NERP TE Project 6.1 Maximising the benefits of mobile predators to GBR ecosystems: the importance of movement, habitat and environment (AIMS)

This project will determine the movement and habitat use of large predatory fishes such as sharks and coral trout in reef and coastal environments of the Great Barrier Reef. This project will employ acoustic monitoring technology in a series of inshore and offshore environments including coastal bays, inshore reefs and offshore reefs to monitor the presence and movements of predator species (elasmobranchs and teleosts). Mobile predators will be fitted with acoustic transmitters to define their presence and distribution, extent of movement and amount of connectivity between study locations (i.e., movement from bay to inshore reef, movement among reef platforms, etc.). Predator presence and movement will be integrated with habitat mapping and environmental monitoring data to identify factors that lead to changes in movement patterns and to define any preferred locations or conditions that can be targeted for conservation or management. Examination of use of habitats will provide information about the amount of time spent in various GBRMP zones and amount of movement among zones to assess the amount of protection provided under current management arrangements.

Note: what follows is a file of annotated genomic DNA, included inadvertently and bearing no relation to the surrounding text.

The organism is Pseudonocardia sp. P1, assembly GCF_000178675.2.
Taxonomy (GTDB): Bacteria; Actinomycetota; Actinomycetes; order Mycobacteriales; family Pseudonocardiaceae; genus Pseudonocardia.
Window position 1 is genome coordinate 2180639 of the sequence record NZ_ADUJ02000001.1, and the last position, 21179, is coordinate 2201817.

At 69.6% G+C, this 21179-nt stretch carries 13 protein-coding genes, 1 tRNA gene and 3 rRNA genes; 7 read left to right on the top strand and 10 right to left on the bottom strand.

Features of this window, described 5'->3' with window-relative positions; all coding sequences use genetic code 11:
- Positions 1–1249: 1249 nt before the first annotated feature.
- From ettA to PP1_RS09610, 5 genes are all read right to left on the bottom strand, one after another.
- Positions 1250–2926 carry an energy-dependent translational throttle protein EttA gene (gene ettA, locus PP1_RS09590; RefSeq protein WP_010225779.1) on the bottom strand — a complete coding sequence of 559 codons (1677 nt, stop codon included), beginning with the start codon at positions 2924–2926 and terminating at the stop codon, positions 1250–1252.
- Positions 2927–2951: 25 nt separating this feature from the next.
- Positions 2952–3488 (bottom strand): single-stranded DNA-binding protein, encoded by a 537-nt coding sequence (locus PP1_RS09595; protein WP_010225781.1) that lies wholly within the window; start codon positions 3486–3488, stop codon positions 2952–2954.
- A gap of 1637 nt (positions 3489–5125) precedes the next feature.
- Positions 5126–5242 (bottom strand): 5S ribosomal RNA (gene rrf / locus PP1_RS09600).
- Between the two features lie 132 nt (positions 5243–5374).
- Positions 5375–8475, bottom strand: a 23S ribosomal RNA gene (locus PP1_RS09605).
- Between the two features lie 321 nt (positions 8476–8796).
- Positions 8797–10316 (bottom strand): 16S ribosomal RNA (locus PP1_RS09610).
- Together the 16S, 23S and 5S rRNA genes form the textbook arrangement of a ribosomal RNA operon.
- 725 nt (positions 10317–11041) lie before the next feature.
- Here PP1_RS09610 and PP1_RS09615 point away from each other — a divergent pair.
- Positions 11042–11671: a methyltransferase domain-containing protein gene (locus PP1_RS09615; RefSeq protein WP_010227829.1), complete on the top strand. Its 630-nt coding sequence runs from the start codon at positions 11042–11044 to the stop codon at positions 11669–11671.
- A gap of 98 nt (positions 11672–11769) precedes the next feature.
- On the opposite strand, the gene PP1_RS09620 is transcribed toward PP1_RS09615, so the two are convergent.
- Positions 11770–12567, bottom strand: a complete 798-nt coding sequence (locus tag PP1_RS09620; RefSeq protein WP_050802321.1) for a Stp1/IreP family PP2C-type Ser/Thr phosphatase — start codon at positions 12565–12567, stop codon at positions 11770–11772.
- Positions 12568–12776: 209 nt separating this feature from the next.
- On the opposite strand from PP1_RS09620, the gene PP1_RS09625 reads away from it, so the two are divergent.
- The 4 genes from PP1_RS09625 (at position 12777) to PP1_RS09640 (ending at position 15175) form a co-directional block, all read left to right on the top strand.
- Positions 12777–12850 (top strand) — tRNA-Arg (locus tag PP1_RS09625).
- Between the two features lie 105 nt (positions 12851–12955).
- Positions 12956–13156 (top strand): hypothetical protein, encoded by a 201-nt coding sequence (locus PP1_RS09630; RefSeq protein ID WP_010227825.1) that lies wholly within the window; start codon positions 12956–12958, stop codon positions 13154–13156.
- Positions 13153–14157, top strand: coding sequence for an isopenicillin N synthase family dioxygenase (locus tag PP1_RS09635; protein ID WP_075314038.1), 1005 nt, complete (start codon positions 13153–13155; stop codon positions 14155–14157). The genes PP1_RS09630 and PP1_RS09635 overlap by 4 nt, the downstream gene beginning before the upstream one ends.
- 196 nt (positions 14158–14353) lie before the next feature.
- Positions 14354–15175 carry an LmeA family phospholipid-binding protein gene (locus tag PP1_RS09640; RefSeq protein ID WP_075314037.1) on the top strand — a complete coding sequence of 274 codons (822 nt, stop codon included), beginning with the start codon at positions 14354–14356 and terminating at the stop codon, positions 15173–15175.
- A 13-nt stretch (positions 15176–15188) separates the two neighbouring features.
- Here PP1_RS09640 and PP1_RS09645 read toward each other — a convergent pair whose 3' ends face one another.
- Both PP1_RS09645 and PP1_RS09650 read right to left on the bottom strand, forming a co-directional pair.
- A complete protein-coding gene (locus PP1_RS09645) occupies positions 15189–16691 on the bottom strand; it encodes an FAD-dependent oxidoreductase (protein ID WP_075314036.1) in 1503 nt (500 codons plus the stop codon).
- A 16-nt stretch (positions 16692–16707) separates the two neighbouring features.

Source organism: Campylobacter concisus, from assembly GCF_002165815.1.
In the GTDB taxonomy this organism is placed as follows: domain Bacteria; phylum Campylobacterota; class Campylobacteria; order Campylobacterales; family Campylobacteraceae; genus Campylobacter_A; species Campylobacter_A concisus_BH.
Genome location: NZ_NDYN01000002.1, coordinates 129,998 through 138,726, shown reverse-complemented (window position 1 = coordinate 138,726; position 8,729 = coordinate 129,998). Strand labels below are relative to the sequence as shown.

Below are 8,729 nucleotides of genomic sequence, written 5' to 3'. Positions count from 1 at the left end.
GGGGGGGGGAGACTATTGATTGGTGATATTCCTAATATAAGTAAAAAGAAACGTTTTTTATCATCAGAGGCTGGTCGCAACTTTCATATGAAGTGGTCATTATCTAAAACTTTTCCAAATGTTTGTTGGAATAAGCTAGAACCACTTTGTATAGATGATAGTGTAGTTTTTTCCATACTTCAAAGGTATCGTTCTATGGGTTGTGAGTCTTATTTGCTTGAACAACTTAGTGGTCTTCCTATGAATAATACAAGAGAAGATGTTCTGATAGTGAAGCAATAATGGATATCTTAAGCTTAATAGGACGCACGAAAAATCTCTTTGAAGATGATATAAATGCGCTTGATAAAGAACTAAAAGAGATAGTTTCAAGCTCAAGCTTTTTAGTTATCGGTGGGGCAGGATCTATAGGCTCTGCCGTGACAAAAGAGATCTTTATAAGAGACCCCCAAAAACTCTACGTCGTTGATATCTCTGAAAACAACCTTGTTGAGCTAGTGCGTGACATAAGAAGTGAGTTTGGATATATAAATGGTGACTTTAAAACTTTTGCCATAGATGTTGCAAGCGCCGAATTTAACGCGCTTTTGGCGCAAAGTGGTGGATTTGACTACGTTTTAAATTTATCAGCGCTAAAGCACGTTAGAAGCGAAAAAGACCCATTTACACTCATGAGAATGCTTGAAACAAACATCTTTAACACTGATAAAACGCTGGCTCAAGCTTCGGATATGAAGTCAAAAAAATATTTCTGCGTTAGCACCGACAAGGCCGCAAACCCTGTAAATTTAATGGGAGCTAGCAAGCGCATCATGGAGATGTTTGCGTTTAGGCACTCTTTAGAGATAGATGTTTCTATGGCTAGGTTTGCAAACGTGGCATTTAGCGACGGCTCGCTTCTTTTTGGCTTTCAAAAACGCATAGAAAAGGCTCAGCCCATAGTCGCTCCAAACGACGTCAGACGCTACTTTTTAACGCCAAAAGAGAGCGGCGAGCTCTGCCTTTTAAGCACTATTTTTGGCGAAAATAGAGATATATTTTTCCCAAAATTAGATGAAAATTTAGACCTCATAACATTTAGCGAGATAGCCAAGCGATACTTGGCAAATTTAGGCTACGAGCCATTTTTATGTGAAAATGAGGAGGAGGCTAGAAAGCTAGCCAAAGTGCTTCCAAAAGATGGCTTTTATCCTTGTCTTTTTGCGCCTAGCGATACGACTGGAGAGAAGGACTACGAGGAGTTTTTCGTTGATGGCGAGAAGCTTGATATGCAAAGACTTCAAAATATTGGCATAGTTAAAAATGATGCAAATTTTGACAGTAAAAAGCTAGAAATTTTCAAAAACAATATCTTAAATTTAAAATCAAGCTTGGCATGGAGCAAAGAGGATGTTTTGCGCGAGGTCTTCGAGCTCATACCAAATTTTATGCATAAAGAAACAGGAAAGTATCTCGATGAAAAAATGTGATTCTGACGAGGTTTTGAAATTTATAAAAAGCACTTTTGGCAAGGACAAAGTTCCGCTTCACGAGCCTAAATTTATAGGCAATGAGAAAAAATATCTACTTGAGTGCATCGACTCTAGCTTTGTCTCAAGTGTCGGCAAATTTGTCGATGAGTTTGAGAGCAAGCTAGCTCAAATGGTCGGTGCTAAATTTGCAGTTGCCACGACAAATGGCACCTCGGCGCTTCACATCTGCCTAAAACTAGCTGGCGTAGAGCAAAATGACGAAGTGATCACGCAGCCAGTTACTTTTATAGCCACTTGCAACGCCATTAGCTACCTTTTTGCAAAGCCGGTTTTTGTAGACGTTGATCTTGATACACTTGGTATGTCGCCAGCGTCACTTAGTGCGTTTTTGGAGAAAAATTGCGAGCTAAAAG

Large predatory fish are essential to a balanced marine ecosystem and also form the basis of important commercial and recreational fisheries.Understanding the residency and movements of large predators is thus important to ensuring the long-term sustainability of this functional group. Similarly, understanding the conditions that cause them to migrate outside their normal home ranges will enable marine park managers to better design spatio-temporal protection now and under future climate scenarios.

Principal Investigator
Heupel, Michelle, Dr Australian Institute of Marine Science (AIMS) M.Heupel@aims.gov.au

Publications / Data

Tags: marine